Developing a Wearable System for Real-Time Physical Activity Monitoring in a Home Environment

C.-C. Yang and Y.-L. Hsu (Taiwan)


Physical activity, fall detection, tri-axial accelerometer, home telehealth, ambulatory monitoring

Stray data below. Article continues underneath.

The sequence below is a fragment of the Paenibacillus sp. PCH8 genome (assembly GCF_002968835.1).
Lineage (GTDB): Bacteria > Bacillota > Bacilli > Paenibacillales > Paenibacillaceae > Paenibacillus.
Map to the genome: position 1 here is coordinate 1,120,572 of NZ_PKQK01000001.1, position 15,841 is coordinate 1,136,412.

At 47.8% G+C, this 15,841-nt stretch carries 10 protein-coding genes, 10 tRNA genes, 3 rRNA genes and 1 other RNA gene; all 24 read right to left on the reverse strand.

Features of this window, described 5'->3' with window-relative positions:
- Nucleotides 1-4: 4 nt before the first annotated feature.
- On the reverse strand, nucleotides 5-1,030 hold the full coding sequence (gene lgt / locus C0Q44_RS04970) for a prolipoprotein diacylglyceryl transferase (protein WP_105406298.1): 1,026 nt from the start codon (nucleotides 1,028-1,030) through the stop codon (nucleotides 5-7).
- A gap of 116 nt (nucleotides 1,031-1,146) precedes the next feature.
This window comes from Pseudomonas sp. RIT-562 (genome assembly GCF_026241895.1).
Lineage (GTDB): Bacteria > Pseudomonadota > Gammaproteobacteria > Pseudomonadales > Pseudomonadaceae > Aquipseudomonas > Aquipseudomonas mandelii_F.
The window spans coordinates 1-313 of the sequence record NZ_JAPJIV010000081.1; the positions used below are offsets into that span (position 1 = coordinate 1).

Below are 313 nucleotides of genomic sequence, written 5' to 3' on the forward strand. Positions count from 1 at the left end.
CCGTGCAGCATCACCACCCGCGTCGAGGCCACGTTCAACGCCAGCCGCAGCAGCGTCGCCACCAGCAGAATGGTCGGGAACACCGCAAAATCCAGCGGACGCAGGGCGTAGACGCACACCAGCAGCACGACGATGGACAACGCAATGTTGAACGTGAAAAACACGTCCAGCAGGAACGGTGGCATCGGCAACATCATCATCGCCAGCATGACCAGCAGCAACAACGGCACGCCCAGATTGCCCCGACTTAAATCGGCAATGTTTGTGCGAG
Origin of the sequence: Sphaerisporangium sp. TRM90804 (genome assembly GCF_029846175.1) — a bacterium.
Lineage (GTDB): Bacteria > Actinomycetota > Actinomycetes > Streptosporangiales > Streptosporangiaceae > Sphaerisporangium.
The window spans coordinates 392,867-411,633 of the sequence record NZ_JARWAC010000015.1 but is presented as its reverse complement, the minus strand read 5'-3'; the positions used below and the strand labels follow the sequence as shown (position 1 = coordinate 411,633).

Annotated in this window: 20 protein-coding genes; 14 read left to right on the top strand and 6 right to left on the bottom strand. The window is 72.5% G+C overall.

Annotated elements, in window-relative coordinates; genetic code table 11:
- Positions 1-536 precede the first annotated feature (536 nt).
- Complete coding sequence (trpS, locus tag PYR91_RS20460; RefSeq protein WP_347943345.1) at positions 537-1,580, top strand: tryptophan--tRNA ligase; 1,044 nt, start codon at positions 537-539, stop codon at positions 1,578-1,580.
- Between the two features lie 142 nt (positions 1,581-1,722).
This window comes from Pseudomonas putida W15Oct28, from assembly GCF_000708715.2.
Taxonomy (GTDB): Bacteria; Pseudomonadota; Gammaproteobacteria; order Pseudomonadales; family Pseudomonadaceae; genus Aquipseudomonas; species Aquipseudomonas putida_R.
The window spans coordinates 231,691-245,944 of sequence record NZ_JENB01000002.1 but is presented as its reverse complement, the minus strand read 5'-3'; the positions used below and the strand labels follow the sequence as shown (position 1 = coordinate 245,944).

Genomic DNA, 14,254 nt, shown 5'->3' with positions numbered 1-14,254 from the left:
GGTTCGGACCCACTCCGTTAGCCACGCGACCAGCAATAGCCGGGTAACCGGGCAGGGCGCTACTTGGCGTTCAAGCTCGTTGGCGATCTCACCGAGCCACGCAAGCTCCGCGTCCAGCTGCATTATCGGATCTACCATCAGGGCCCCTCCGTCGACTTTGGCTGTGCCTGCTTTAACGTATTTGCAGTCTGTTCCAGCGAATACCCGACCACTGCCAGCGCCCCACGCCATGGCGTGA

Quantitative assessment of daily physical activity in a home environment provides significant information in evaluation of health status and the quality of life of subjects with limited mobility and chronic diseases. This study developed a home telehealth-based application, a wearable system for real-time human physical activity ambulatory monitoring by using only one mobile sensing device which utilizes tri-axial accelerometry measurement and the distributed data processing modality. This system is able to identify several targeted human postures, postural transitions and walking with the embedded algorithm. In addition, this system also features fall detection capability which might be highly desired for elderly care. The results of the test for evaluating the performance of the system show high identification accuracy for both still postures and dynamic movements. A long-term ambulatory test at home was also demonstrated and the recorded data indicated sufficient information regarding the subject’s activities of daily living. Some inherent limitations concerning real-time identification were discussed. Despite the limitations, this system is technically viable for ambulatory application to provide sufficient information in evaluating a person’s activity of daily living (ADL) and his physical mobility level. Potential wok of this system in the future is also discussed.

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